Arthur (1992, 1994) found that HR practices focused on enhancing employee commitment (e.g. decentralised decision-making, comprehensive training, salaried compensation, employee participation) were related to higher performance. Conversely, he found that HR practices that focused on control, efficiency and the reduction of employee skills and discretion were associated with increased turnover and poorer manufacturing performance. Similarly, in a study of high performance work practices, Huselid (1995) found that investments in HR activities such as incentive compensation, selective staffing techniques and employee participation resulted in lower turnover, greater productivity and increased organisational performance through their impact on employee skill development and motivation.


A research design is a framework or blueprint for conducting the marketing research project. A good research design will ensure that the marketing research project conducted effectively and efficiently (Malhotra, 2004 p-74).

Research methods:-

Qualitative is associated with phenomena that cannot be, or is difficult to qualify (Lancaster, 2005). The qualitative process focuses more on quality rather than quantity as its name suggests. According to Collis and Hussey (2003) ''qualitative research is more on evaluation of less tangible aspects of a research study, such as perceptions, behaviours and attitudes.'' For this research Qualitative methods will be used.


The major objective of the descriptive research is to describe something-usually market characteristics or functions. Descriptive research, in contrast to exploratory research, is marked by a clear statement of the problem, specific hypotheses, and detailed information needs (Malhotra, 2004, p-78-79) According to Saunders (2003), research perspectives usually consist of three parts, the perspective of the positivist, interpretive and the realist approaches. In my research I will be using the Interpretive approach, (in between the continuum), as my research is exploratory, wherein, I will be exploring the degree of pertinence of employment agencies to service industry. I will be also exploring the practices of these employment agencies when recruiting and selecting people for organisations. Thereby, using an Inductive approach to form a theory as to how the organisations perceived the effectiveness of employment agencies to their operations.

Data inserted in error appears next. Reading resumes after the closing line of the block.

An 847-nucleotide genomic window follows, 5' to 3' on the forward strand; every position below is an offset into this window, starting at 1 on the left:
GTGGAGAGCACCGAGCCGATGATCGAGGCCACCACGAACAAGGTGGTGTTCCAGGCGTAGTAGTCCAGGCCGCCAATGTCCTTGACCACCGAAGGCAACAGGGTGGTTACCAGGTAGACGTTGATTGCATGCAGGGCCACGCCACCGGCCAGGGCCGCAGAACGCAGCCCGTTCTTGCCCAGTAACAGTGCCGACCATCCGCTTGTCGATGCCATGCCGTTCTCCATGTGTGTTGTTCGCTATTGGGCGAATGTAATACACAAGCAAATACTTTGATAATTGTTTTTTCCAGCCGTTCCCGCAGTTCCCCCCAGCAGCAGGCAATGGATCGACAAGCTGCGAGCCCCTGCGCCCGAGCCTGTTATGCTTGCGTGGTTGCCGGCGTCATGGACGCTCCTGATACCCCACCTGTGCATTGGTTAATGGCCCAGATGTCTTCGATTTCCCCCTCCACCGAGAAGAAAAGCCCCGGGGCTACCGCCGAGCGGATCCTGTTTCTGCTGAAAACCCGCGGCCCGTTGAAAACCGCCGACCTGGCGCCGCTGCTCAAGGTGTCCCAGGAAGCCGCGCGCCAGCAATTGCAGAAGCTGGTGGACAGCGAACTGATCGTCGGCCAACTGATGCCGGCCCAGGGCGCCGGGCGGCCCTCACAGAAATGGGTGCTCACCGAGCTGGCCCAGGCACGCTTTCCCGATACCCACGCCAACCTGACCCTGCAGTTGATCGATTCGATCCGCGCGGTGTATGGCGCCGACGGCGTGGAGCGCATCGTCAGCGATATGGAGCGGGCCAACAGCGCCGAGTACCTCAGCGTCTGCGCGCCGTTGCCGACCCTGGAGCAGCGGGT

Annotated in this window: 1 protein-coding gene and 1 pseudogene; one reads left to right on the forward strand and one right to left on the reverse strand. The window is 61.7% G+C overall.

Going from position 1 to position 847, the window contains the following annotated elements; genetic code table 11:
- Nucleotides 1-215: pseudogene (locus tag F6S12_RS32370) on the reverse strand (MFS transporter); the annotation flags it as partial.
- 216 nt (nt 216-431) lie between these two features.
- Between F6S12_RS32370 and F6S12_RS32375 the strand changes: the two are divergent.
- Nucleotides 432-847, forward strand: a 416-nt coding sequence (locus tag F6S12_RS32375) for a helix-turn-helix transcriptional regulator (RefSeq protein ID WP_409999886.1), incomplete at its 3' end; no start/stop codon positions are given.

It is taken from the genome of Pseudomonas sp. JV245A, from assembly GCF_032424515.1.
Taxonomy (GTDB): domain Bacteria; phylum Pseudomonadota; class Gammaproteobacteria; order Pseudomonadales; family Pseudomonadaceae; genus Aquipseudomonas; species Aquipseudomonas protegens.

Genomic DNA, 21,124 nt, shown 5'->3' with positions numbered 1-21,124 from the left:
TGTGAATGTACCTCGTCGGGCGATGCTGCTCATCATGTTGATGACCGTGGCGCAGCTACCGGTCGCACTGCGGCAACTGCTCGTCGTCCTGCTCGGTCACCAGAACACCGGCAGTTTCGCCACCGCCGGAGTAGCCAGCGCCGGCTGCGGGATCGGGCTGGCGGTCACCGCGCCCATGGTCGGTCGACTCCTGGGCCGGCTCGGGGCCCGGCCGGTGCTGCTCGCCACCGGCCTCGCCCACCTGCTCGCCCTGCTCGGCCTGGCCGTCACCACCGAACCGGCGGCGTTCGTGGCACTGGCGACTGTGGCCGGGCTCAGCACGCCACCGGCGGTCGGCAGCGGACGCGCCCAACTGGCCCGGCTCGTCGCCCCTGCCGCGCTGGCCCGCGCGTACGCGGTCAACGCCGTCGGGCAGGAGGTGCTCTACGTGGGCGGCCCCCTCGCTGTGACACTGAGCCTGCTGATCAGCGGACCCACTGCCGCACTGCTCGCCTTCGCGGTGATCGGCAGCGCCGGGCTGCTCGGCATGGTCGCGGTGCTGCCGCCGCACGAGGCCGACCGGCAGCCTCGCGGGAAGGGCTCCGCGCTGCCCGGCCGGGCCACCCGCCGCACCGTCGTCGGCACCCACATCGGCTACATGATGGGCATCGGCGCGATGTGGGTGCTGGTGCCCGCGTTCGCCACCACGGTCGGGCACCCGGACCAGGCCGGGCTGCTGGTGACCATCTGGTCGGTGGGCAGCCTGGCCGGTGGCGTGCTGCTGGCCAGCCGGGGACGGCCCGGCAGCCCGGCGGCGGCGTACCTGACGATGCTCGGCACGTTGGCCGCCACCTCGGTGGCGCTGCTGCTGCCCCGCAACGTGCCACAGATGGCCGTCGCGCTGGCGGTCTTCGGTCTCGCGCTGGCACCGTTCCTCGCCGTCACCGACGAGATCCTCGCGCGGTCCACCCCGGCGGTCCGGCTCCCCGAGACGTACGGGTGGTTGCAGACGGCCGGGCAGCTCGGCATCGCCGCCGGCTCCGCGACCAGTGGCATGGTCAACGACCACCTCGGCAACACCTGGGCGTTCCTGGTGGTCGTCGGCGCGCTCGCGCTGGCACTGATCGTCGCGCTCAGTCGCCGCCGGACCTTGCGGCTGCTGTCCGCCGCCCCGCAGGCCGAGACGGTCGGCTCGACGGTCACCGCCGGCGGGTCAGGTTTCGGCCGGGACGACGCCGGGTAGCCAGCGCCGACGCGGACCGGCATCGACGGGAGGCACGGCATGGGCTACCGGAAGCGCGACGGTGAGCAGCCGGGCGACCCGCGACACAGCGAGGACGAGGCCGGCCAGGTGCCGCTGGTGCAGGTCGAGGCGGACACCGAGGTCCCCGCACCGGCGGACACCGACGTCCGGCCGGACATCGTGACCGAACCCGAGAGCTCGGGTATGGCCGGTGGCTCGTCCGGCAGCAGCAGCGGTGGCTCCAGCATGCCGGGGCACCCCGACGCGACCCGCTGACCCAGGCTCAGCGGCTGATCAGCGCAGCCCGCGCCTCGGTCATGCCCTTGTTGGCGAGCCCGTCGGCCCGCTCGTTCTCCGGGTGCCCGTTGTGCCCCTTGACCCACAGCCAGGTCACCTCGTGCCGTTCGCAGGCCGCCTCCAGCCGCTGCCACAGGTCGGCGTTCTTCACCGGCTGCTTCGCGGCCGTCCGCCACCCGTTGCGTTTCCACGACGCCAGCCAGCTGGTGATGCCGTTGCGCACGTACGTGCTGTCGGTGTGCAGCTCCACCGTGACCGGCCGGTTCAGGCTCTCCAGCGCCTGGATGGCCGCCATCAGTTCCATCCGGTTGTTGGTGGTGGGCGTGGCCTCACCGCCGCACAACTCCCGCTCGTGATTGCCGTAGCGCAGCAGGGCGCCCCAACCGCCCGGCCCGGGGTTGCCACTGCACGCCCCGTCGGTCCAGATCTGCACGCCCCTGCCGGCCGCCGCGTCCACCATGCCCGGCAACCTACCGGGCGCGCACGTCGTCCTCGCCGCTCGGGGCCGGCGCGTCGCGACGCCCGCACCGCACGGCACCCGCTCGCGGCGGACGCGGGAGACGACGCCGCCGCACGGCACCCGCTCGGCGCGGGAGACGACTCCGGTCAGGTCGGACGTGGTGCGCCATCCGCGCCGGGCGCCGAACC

My research will operate within the Cross-Sectional Design, as I will be collecting data on more than one case, using questionnaires, semi-structured interviews, structured observation, and document analysis. The benefit of this would be that would be able to focus on the breath of the research. Moreover, by exploring the breath of the topic, I am increasing my validity and the truthfulness of my research, and thereby minimize the confounding variables. There are two sources of data: primary and secondary. For my research I will be conducting semi-structured interviews, I would be selecting five companies randomly from a database of all companies which meet my inclusion criteria. My inclusion criteria will consists of organisation belonging to the service industry doing business to employment agencies for 5 years and above. Secondary data in the form of books, policy papers, journal articles, organisational reports and Internet websites will be utilised.